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Taiwan’s financial regulator: ATMs won’t disappear, they’ll just become smarter

Taiwan has been pushing toward cashless payments. However, its financial regulator reassured citizens on Tuesday, that despite those efforts, ATMs will not disappear from the self-governing island claimed by China. Instead, they will evolve over time, adopting more intelligent features.

ATMs and the ability to access cash remain a key element of people’s lives, Chairman Wellington Koo of the Financial Supervisory Commission, Taiwan’s top banking and market regulator told CNU, according to a report in Taiwan News.

Koo’s comment follows those by Premier and Appacus Foundation Chairman Sean Chen, who believes the high density of ATMs on the island stand in the way of Taiwan’s efforts to promote cashless payments.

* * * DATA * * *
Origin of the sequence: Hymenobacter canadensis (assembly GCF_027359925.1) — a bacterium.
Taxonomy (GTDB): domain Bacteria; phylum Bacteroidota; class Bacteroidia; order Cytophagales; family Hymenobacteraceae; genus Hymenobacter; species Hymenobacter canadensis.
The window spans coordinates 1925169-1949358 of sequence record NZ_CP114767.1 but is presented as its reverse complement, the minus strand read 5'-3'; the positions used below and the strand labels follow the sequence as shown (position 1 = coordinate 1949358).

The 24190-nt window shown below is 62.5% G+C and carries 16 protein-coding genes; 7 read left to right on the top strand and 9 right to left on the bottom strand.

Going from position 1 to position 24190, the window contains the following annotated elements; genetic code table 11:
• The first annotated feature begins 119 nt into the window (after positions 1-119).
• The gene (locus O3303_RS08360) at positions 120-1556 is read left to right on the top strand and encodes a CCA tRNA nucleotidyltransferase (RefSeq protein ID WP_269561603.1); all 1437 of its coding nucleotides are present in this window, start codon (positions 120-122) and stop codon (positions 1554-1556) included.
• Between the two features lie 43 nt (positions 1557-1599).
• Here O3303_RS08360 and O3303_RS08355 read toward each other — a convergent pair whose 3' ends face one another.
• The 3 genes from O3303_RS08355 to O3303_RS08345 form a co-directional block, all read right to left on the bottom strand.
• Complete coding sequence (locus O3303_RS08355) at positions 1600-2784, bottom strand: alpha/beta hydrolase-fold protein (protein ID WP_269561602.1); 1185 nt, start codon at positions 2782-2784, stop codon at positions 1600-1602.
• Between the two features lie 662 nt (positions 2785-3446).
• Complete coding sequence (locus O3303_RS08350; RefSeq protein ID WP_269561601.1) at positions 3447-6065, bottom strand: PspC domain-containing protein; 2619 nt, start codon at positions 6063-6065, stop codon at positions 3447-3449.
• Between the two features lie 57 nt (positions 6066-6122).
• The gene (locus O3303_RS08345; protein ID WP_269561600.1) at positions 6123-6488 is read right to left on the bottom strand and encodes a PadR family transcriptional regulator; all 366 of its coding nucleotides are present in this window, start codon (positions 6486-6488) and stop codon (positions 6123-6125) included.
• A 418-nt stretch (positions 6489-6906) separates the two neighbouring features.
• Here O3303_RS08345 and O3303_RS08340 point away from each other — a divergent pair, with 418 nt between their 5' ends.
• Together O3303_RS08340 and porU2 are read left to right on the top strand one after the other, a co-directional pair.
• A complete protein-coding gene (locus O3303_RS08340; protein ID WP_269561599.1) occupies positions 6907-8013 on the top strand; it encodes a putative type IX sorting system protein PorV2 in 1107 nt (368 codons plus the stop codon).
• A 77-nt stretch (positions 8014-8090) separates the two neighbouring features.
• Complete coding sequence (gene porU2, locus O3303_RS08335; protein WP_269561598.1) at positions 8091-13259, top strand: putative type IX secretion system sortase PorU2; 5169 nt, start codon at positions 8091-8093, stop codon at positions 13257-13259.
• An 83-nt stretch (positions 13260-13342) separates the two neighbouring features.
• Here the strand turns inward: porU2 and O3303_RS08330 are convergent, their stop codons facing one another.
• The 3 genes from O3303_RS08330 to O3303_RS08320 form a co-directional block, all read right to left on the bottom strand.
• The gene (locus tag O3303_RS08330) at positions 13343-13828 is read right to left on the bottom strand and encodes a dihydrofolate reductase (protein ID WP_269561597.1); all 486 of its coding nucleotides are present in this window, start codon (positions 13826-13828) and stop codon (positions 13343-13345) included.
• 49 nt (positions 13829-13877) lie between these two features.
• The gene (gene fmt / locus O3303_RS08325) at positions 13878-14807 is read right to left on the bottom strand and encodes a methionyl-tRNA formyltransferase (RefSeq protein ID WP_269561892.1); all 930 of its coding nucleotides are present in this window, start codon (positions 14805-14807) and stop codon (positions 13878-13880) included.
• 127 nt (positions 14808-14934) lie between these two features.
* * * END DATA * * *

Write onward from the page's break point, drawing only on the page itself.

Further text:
Taiwan, with its population of 24 million, reportedly has the highest density of ATMs in the world, with a total of more than 30,000 machines, according to the Financial Supervisory Commission.

Koo envisions a future where ATMs replace more of the functions of a traditional bank teller, according to the report. He pointed to interactive teller machines, which allow consumers to engage in deeper, more personalized banking activities with remote tellers, as one example.

Cash machines have been slowly disappearing from Taiwan. Singapore’s DBS bank recently announced that it is eliminating its 40 ATMs in Taiwan by early next year.

According to London-based research and consulting firm RBR, despite the push toward cashless payment methods, cash is still a popular means of payment in most countries.

In October, Natalie Ceeney, chair of Access to Cash Review, an independent report that looks at the need for cash across the U.K., warned of the dangers of what happens when a country’s cash infrastructure erodes too far.

 

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